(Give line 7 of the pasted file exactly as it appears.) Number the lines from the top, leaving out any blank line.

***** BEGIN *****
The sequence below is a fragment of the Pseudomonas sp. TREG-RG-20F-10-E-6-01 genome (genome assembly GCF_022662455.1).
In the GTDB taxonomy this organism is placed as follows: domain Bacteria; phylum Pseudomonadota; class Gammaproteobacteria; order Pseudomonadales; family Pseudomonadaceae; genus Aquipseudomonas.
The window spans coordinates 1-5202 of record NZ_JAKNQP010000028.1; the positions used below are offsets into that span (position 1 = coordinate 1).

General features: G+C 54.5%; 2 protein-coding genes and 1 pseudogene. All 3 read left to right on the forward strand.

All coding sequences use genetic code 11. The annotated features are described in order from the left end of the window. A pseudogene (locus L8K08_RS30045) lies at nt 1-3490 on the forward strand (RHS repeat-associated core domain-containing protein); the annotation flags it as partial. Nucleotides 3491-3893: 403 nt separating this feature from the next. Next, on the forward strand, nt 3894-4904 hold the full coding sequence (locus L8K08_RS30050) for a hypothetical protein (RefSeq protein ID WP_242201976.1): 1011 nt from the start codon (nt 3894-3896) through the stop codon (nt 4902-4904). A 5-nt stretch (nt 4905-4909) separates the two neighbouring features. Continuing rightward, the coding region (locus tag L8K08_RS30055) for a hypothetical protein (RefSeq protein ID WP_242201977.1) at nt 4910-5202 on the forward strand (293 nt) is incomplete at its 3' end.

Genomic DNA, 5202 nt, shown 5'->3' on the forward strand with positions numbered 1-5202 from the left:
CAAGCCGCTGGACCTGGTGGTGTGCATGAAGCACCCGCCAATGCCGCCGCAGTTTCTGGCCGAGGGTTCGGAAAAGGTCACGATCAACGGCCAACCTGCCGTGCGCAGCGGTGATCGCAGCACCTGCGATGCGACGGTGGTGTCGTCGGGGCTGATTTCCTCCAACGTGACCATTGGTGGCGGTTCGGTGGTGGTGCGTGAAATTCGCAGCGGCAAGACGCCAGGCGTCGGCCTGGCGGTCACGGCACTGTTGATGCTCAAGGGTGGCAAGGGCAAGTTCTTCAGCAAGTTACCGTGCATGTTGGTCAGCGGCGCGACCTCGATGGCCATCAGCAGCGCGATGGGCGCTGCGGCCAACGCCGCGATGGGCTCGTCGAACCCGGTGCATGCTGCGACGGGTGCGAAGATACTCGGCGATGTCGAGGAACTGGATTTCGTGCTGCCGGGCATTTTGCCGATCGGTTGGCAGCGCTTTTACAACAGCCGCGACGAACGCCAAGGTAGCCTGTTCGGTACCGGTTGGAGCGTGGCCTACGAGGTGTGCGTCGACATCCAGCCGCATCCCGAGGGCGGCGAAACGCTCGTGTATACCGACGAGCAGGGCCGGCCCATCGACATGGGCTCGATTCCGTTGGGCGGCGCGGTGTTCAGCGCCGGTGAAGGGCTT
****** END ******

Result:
CAAGCCGCTGGACCTGGTGGTGTGCATGAAGCACCCGCCAATGCCGCCGCAGTTTCTGGCCGAGGGTTCGGAAAAGGTCACGATCAACGGCCAACCTGCCGTGCGCAGCGGTGATCGCAGCACCTGCGATGCGACGGTGGTGTCGTCGGGGCTGATTTCCTCCAACGTGACCATTGGTGGCGGTTCGGTGGTGGTGCGTGAAATTCGCAGCGGCAAGACGCCAGGCGTCGGCCTGGCGGTCACGGCACTGTTGATGCTCAAGGGTGGCAAGGGCAAGTTCTTCAGCAAGTTACCGTGCATGTTGGTCAGCGGCGCGACCTCGATGGCCATCAGCAGCGCGATGGGCGCTGCGGCCAACGCCGCGATGGGCTCGTCGAACCCGGTGCATGCTGCGACGGGTGCGAAGATACTCGGCGATGTCGAGGAACTGGATTTCGTGCTGCCGGGCATTTTGCCGATCGGTTGGCAGCGCTTTTACAACAGCCGCGACGAACGCCAAGGTAGCCTGTTCGGTACCGGTTGGAGCGTGGCCTACGAGGTGTGCGTCGACATCCAGCCGCATCCCGAGGGCGGCGAAACGCTCGTGTATACCGACGAGCAGGGCCGGCCCATCGACATGGGCTCGATTCCGTTGGGCGGCGCGGTGTTCAGCGCCGGTGAAGGGCTT